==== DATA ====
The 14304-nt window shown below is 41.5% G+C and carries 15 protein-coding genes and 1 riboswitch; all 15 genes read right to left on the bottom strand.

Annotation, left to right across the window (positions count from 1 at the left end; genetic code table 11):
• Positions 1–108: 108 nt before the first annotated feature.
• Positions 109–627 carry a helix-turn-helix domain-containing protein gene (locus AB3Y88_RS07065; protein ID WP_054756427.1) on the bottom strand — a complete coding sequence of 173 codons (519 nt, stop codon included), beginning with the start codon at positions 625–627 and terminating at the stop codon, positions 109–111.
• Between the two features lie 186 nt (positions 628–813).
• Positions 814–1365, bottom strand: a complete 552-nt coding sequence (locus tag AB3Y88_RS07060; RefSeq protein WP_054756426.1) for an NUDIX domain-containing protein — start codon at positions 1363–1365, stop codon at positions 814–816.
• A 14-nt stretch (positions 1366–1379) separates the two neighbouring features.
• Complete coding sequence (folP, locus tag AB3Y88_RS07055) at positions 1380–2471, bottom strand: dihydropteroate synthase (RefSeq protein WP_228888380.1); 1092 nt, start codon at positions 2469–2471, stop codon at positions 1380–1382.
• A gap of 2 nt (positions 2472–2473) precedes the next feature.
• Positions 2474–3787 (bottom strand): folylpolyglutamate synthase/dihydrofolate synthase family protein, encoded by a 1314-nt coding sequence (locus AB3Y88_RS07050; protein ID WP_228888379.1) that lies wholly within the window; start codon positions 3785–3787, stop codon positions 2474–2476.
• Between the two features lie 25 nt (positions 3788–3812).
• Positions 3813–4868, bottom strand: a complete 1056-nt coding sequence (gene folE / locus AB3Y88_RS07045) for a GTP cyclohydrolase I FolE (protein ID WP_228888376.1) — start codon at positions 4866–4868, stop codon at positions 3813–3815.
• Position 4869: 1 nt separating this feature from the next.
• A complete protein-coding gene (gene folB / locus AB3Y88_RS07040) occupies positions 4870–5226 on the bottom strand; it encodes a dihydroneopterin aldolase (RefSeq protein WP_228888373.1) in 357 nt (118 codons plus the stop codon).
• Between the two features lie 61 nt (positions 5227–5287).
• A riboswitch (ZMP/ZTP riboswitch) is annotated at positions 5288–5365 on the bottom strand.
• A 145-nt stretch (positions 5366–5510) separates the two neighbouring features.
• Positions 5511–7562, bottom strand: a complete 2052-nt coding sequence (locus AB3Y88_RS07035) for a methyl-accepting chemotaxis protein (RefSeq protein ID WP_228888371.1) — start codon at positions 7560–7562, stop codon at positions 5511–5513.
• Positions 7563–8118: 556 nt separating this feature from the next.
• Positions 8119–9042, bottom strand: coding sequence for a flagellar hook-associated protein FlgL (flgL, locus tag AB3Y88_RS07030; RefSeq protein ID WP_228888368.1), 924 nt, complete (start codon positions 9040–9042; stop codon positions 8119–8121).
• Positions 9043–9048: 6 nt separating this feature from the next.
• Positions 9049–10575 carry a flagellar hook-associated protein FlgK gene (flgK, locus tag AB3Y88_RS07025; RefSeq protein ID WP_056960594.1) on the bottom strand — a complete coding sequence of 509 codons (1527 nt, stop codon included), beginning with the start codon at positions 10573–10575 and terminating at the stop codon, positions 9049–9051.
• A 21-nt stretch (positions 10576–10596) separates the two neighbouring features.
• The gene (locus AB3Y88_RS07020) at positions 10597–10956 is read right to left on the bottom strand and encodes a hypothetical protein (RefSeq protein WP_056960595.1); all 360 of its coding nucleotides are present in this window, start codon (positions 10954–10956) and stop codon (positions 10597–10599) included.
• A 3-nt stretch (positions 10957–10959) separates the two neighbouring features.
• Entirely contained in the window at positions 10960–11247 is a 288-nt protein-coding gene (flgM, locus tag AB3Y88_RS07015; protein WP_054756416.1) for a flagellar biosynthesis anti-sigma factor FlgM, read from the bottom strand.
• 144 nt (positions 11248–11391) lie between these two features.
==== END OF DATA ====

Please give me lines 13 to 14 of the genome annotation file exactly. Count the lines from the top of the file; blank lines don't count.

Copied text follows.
• Position 4869: 1 nt separating this feature from the next.
• A complete protein-coding gene (gene folB / locus AB3Y88_RS07040) occupies positions 4870–5226 on the bottom strand; it encodes a dihydroneopterin aldolase (RefSeq protein WP_228888373.1) in 357 nt (118 codons plus the stop codon).